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Tongue-in-cheek

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Tongue-in-cheek

The Tongue-in-cheek figure of speech is used to imply that a statement or other production is humorously or otherwise not seriously intended, and it should not be taken at face value. The facial expression typically indicates that one is joking or making a mental effort.[1] In the past, it may also have indicated contempt, but that is no longer common.[2]

By 1842, the phrase had acquired its contemporary meaning, indicating that a statement was not meant to be taken seriously.[3][4][5] Early users of the phrase include Sir Walter Scott in his 1828 The Fair Maid of Perth.

Contents

  • History 1
  • See also 2
  • References 3
  • External links 4

History

Putting one's The Adventures of Roderick Random, which was published in 1748, the eponymous hero is taking a coach to Bath and apprehends a highwayman. This provokes an altercation with a less brave passenger:[6]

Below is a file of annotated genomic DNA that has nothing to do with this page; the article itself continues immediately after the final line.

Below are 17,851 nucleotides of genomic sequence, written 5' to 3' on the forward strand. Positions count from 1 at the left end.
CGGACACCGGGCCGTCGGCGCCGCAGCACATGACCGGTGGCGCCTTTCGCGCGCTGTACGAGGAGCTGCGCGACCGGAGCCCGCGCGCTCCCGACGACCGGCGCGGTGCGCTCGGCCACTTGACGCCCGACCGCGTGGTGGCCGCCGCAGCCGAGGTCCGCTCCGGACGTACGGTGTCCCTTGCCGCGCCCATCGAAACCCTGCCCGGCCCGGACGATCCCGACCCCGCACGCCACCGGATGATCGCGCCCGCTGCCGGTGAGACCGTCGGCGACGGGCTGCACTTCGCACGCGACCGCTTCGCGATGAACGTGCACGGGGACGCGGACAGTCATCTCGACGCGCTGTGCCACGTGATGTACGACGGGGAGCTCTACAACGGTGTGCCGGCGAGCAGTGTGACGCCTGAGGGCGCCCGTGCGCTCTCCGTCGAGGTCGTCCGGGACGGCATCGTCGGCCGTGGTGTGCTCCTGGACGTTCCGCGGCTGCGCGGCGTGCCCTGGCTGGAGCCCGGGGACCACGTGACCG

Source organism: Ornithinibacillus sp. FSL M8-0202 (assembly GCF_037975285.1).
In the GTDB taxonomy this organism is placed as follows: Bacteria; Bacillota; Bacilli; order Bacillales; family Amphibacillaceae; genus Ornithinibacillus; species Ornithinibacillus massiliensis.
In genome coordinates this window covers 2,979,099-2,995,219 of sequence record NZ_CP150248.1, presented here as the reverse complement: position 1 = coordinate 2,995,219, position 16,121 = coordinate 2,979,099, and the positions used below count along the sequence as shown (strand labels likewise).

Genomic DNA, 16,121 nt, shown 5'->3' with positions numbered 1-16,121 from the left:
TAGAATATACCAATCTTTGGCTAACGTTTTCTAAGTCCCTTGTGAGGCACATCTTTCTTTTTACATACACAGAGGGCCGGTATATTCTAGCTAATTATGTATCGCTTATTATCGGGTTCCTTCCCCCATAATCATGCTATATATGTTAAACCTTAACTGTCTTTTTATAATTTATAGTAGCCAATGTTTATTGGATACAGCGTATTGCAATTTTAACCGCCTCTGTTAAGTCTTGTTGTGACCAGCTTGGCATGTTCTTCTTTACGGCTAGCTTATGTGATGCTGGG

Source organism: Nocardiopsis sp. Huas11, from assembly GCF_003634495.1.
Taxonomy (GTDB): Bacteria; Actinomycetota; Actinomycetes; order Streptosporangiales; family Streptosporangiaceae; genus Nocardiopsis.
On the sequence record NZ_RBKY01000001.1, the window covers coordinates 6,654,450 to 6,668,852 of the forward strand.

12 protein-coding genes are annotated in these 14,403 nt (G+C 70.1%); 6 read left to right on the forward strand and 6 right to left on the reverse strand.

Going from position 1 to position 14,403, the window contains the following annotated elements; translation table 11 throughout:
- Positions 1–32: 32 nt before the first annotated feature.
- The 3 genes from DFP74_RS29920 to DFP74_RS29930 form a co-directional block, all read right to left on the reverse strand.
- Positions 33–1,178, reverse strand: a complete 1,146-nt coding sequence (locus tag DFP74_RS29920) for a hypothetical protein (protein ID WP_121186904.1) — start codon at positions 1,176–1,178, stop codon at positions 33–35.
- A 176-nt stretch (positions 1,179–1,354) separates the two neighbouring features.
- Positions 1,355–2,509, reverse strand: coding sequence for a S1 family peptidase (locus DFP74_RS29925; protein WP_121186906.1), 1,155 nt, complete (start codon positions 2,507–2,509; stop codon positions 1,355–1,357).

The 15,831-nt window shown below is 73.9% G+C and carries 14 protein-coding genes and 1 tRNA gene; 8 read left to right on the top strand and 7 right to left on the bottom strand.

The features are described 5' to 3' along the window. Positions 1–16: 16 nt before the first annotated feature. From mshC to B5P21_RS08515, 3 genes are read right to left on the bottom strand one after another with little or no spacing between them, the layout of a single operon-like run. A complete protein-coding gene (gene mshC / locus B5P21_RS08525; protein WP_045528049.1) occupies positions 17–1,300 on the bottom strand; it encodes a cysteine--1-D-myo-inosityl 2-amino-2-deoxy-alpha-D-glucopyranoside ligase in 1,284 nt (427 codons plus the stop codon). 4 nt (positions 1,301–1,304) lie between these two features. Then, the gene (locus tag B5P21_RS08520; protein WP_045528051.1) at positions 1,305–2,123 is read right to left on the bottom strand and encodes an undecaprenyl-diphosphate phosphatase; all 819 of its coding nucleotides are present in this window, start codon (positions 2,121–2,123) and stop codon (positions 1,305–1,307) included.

A similar usage appears in 1828 in The Fair Maid of Perth by Sir Walter Scott, "The fellow who gave this all-hail thrust his tongue in his cheek to some scapegraces like himself."

The more modern ironic sense appears in the 1842 poem "The Ingoldsby Legends", in which a Frenchman inspects a watch and cries:[3]

'Superbe! Magnifique!'
(with his tongue in his cheek)

The ironic usage originates with the idea of suppressed mirth—biting one's tongue to prevent an outburst of laughter.[7]

See also

References

  1. ^ Lindley, E. H. (1896). "A preliminary study of some of the motor phenomena of mental effort". The American Journal of Psychology. 
  2. ^ Ayto, John (2009), From the Horse's Mouth,  
  3. ^ a b Owens, Gene (4 December 2007). Tongue in cheek' is cut-and-dried phrase"'".  
  4. ^ Chay, H., Contrastive metaphor of Korean and English revealed in 'mouth' and 'tongue' expressions 
  5. ^ Zoltan, I. G. (2006). "Use Your Body". Philologia. 
  6. ^  
  7. ^ Marshallsay, Nick (2005), The body language phrasebook, Collins & Brown,  

External links

  • The dictionary definition of tongue-in-cheek at Wiktionary
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